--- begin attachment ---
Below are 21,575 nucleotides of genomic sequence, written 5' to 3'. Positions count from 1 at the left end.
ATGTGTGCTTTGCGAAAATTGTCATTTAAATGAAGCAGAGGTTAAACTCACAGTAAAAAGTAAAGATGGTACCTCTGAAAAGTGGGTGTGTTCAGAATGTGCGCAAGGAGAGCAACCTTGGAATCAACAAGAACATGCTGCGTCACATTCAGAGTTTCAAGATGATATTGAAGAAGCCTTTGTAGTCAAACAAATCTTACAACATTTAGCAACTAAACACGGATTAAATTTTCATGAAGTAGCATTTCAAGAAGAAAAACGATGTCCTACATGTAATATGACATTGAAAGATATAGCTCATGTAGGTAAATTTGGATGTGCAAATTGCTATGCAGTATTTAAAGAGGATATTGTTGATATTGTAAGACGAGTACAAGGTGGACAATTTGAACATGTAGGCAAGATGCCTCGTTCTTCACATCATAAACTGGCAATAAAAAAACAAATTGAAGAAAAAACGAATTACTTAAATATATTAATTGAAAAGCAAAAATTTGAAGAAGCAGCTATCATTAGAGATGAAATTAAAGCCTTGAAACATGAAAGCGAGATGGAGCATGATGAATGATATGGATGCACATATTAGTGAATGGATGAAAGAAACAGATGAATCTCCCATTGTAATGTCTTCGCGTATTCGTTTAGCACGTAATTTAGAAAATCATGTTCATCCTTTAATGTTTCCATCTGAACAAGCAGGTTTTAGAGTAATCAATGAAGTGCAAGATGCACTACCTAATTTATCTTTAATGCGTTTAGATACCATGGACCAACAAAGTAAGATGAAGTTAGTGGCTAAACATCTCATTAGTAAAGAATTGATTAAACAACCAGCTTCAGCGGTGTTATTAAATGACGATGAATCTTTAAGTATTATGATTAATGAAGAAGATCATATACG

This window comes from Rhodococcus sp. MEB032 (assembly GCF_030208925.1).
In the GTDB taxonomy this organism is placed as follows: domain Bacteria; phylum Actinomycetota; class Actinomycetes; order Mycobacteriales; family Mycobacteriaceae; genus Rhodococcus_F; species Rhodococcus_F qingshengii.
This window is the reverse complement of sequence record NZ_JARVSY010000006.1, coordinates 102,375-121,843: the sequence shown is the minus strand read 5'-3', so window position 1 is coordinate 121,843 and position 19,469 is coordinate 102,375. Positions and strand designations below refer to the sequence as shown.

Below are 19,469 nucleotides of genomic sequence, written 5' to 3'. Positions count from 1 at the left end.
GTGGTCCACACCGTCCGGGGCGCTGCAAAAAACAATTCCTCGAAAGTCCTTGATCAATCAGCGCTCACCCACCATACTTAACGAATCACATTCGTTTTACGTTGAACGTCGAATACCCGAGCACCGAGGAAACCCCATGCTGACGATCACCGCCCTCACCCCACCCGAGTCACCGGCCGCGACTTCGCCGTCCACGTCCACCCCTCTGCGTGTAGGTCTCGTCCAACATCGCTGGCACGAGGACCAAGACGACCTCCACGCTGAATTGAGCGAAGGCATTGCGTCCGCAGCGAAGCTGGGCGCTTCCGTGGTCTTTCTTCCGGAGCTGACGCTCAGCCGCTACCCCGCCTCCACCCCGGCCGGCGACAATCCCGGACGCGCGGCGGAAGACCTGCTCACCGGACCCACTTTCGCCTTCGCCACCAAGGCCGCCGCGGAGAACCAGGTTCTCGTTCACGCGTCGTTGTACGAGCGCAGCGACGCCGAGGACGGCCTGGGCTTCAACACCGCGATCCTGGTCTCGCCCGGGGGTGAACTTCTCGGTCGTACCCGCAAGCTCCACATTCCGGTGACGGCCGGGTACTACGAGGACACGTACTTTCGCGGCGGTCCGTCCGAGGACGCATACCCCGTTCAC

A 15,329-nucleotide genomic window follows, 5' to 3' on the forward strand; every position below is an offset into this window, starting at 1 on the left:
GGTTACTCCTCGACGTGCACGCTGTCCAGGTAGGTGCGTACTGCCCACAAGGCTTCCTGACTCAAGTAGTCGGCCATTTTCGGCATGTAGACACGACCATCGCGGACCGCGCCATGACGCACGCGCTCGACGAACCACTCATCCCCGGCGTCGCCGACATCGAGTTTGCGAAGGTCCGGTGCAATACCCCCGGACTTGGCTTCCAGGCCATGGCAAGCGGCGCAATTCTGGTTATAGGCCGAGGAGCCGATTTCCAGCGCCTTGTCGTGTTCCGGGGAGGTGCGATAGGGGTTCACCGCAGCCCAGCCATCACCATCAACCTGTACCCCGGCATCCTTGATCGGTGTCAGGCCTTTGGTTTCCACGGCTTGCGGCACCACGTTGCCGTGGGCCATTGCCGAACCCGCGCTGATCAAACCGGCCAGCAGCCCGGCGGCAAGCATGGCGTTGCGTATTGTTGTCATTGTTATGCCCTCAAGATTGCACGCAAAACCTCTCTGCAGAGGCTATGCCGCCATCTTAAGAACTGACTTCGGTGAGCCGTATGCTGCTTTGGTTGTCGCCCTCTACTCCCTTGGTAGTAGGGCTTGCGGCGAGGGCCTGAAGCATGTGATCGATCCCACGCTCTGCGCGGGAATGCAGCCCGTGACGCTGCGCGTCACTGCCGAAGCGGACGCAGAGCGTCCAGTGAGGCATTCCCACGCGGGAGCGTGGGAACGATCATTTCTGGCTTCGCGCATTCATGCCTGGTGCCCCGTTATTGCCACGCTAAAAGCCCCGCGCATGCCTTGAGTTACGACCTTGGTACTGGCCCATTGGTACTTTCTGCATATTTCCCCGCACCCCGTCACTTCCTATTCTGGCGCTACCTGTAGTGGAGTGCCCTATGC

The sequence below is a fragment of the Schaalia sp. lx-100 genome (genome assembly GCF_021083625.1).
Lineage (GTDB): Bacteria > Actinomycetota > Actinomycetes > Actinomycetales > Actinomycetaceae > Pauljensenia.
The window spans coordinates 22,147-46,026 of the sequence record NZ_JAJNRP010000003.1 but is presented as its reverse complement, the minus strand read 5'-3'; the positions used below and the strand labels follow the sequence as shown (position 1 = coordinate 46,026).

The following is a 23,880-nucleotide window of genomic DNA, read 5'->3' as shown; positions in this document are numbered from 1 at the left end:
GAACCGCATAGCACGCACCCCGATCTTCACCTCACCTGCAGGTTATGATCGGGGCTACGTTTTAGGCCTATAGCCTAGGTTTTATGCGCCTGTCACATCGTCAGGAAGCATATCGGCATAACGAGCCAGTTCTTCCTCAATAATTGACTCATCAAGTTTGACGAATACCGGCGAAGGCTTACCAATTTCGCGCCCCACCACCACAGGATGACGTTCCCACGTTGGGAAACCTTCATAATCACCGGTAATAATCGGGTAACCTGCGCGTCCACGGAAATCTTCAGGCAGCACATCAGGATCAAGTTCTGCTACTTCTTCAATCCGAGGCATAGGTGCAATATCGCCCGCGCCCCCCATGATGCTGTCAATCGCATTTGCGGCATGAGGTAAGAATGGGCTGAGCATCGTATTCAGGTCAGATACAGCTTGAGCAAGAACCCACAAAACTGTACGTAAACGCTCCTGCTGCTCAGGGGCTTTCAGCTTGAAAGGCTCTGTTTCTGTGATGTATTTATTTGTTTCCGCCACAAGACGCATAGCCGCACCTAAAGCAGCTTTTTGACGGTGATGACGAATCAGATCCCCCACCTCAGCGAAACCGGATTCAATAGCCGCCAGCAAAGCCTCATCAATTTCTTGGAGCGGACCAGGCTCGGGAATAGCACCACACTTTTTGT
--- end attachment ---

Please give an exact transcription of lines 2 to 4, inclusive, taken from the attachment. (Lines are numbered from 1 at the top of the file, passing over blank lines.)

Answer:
ATGTGTGCTTTGCGAAAATTGTCATTTAAATGAAGCAGAGGTTAAACTCACAGTAAAAAGTAAAGATGGTACCTCTGAAAAGTGGGTGTGTTCAGAATGTGCGCAAGGAGAGCAACCTTGGAATCAACAAGAACATGCTGCGTCACATTCAGAGTTTCAAGATGATATTGAAGAAGCCTTTGTAGTCAAACAAATCTTACAACATTTAGCAACTAAACACGGATTAAATTTTCATGAAGTAGCATTTCAAGAAGAAAAACGATGTCCTACATGTAATATGACATTGAAAGATATAGCTCATGTAGGTAAATTTGGATGTGCAAATTGCTATGCAGTATTTAAAGAGGATATTGTTGATATTGTAAGACGAGTACAAGGTGGACAATTTGAACATGTAGGCAAGATGCCTCGTTCTTCACATCATAAACTGGCAATAAAAAAACAAATTGAAGAAAAAACGAATTACTTAAATATATTAATTGAAAAGCAAAAATTTGAAGAAGCAGCTATCATTAGAGATGAAATTAAAGCCTTGAAACATGAAAGCGAGATGGAGCATGATGAATGATATGGATGCACATATTAGTGAATGGATGAAAGAAACAGATGAATCTCCCATTGTAATGTCTTCGCGTATTCGTTTAGCACGTAATTTAGAAAATCATGTTCATCCTTTAATGTTTCCATCTGAACAAGCAGGTTTTAGAGTAATCAATGAAGTGCAAGATGCACTACCTAATTTATCTTTAATGCGTTTAGATACCATGGACCAACAAAGTAAGATGAAGTTAGTGGCTAAACATCTCATTAGTAAAGAATTGATTAAACAACCAGCTTCAGCGGTGTTATTAAATGACGATGAATCTTTAAGTATTATGATTAATGAAGAAGATCATATACG

This window comes from Rhodococcus sp. MEB032 (assembly GCF_030208925.1).
In the GTDB taxonomy this organism is placed as follows: domain Bacteria; phylum Actinomycetota; class Actinomycetes; order Mycobacteriales; family Mycobacteriaceae; genus Rhodococcus_F; species Rhodococcus_F qingshengii.